The bike course was changed in 2007, so I had reacquainted myself with the new hills I didn’t experience in ’06…tougher course…by all means! I swear, the race organizers looked for and FOUND every hill imaginable and plotted it on that course…and I like hills…I thrive on hills, but in all honesty, I could not find that gear on race day to really get myself attack like I normally do on the hills. Not making any excuses for myself, but I did find it a bit more difficult starting so far ahead of the mass age-groupers. This made for a LONELY day out on the ride as I normally attack, attack, attack on the bike – I love going after the better age-group swimmer’s, as well as the faster female swimmer’s, but this was not the case on race day. Our Pro start time was 6:25…35 min ahead of AG’s…I would pass someone about every 90 min on the bike…then see nothing for miles and miles…let me tell you how many times I thought I saw someone, got excited only to realize it was a mailbox in the distance…oh, if only you could’ve heard the curse words I was muttering!

Finally as the run began I landed myself in 8th place…I didn’t really know how my run was going to pan out as I was in a lot of physical pain from the bike…my right scapula seized up around mile 80 and I could even raise it up to get fuel at the last two aid stations. In T2 I begged on of the volunteers to rub out my muscle spasm in my right scapula. I felt so bad for her as I was telling her, “go ahead, press down harder, deeper!” Poor thing probably thought, “What a nut-case!” (However, I did find this particular volunteer and thanked her after the race…she was an angel for doing such unconventional work on me!) Once I got out on the run I was instantly happy, I knew I still had a FULL marathon to do, but I was out of the saddle and virtually pain free. During the run you do 2-loops and run along the lake, back thru T1/T2 (cheering fans), thru local neighborhoods and then again along the lake front…it is actually one if mot my favorite IM run courses and my attitude and time agreed! I felt very strong on the run and kept moving thru the field with a strong charge. Capturing 7th place on the run didn’t come easy, but I made my move and pass around mile 22 and didn’t look back.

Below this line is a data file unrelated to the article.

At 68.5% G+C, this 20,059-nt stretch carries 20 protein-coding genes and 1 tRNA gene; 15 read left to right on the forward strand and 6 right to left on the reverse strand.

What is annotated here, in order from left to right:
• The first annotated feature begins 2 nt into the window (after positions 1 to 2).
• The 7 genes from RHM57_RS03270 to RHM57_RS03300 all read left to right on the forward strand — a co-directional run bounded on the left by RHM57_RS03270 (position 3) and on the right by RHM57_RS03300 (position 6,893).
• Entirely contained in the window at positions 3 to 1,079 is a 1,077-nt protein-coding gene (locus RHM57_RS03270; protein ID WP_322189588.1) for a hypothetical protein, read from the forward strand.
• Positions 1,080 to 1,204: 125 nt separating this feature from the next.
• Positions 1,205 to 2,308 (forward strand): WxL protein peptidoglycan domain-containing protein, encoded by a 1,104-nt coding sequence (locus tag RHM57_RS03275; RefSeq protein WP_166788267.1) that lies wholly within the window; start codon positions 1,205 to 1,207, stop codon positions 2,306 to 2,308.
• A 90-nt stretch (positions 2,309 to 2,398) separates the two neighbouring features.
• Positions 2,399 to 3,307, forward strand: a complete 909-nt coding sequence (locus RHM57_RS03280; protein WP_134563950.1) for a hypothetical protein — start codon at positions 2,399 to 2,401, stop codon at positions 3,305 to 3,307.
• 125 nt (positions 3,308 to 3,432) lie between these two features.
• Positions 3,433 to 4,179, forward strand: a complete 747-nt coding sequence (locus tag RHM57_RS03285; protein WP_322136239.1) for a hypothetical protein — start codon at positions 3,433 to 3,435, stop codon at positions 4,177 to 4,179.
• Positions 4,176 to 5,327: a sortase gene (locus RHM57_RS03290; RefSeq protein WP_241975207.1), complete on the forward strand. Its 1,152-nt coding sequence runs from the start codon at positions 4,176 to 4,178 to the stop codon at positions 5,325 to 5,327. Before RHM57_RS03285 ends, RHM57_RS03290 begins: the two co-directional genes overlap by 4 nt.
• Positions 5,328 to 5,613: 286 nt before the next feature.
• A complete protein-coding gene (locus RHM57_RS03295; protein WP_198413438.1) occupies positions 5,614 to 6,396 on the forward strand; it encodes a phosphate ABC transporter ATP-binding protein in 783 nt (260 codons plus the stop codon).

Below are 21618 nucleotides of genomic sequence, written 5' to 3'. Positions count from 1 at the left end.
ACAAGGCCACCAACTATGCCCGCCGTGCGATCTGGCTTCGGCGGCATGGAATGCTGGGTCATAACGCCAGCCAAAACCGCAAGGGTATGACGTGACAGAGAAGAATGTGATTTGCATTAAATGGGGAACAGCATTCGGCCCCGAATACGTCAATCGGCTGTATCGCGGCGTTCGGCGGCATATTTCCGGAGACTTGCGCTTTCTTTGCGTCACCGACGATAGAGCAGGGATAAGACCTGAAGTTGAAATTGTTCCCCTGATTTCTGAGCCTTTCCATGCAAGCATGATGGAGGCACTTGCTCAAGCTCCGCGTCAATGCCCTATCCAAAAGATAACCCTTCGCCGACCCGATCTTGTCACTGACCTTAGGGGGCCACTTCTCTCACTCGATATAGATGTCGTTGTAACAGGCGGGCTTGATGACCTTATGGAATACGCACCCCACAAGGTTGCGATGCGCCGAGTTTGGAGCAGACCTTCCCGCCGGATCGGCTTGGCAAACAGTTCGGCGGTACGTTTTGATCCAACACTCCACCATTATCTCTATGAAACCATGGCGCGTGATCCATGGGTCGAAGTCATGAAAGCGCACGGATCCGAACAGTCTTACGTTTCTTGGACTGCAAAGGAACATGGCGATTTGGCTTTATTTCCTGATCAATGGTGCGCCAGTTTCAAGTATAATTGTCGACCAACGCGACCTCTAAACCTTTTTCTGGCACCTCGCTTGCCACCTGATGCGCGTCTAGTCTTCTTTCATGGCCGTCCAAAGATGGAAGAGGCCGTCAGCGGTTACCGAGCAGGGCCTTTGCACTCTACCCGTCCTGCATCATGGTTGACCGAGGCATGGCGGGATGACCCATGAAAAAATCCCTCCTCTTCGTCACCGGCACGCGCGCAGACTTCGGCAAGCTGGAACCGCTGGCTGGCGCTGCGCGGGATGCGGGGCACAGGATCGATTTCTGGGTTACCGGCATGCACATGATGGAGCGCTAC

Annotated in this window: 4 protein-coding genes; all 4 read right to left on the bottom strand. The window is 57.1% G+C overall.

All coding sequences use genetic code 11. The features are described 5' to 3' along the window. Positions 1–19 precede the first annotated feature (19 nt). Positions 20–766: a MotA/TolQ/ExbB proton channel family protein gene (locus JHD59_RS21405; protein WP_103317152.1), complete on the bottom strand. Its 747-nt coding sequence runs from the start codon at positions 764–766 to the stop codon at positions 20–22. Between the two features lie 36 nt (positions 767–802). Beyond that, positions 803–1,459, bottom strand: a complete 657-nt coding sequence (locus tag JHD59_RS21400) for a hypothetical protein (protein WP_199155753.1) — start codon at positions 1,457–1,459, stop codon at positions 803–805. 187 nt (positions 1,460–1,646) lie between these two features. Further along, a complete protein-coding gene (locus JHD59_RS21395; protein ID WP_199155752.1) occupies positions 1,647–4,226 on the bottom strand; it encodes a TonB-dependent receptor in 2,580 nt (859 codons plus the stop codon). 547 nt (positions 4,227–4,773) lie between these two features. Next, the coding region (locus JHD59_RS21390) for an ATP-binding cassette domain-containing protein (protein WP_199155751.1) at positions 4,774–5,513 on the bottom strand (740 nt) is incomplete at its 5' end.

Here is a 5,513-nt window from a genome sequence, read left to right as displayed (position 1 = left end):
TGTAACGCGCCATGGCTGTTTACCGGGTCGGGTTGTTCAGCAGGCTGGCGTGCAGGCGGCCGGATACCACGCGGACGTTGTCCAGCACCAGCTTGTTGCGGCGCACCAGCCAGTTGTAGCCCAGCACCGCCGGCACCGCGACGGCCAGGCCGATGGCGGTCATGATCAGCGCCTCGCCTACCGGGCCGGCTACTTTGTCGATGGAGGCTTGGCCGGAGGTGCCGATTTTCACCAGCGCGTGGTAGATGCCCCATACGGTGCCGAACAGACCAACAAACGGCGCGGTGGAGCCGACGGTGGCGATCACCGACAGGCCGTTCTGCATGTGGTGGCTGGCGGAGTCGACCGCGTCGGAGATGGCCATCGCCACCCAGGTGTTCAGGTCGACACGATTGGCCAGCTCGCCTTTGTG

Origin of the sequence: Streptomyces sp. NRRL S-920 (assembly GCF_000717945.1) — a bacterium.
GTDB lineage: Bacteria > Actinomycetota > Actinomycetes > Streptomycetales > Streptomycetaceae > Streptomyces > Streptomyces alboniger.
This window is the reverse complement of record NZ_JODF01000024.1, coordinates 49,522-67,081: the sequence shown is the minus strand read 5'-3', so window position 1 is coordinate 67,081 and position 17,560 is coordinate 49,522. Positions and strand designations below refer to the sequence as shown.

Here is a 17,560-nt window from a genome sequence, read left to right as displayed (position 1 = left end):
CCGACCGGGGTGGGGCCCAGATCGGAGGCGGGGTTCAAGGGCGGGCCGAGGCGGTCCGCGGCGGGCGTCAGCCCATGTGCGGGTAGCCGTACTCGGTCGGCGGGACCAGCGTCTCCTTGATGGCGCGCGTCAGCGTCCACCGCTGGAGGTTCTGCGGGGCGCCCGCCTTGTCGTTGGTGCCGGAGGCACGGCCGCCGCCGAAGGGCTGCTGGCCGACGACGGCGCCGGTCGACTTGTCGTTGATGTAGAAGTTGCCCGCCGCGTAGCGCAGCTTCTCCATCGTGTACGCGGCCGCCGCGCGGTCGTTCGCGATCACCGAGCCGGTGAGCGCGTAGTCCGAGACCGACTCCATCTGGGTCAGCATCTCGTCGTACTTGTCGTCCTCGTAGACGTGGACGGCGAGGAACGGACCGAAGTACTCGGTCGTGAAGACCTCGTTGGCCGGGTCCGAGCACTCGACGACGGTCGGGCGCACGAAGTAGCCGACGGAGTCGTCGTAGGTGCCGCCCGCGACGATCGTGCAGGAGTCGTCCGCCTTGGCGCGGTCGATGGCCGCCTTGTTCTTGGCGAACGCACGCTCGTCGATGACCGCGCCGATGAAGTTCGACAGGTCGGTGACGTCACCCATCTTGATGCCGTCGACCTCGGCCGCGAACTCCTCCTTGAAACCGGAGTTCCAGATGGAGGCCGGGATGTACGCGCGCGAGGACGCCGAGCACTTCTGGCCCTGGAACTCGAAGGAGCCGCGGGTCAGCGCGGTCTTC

During the final stretch I saw my family cheering my on one last time – they held out an American flag for me to wave. With pride I grabbed it and proudly waved it for all to see…I am very proud to wave our “stars and stripes” especially in such an internationally deep competition. After crossing the finish line I saw my family, I remember hugging my husband and telling everyone else how hard it was out there. They all agreed that the conditions (cold and windy) were tough on a lot! I was lucky…as we got back to the car it started raining! I felt so bad for my friends still out on the course. My friends Nan Gelber, Eddie Thomas and Travis Grappo all came from Bham to race and they were out there as I got to go back to our rented home and shower! My husband looked at me in the car and said, “I’m so happy you’re done and we do not have to stand out there in that weather!” So, I guess that was one positive thing about starting at 6:25am!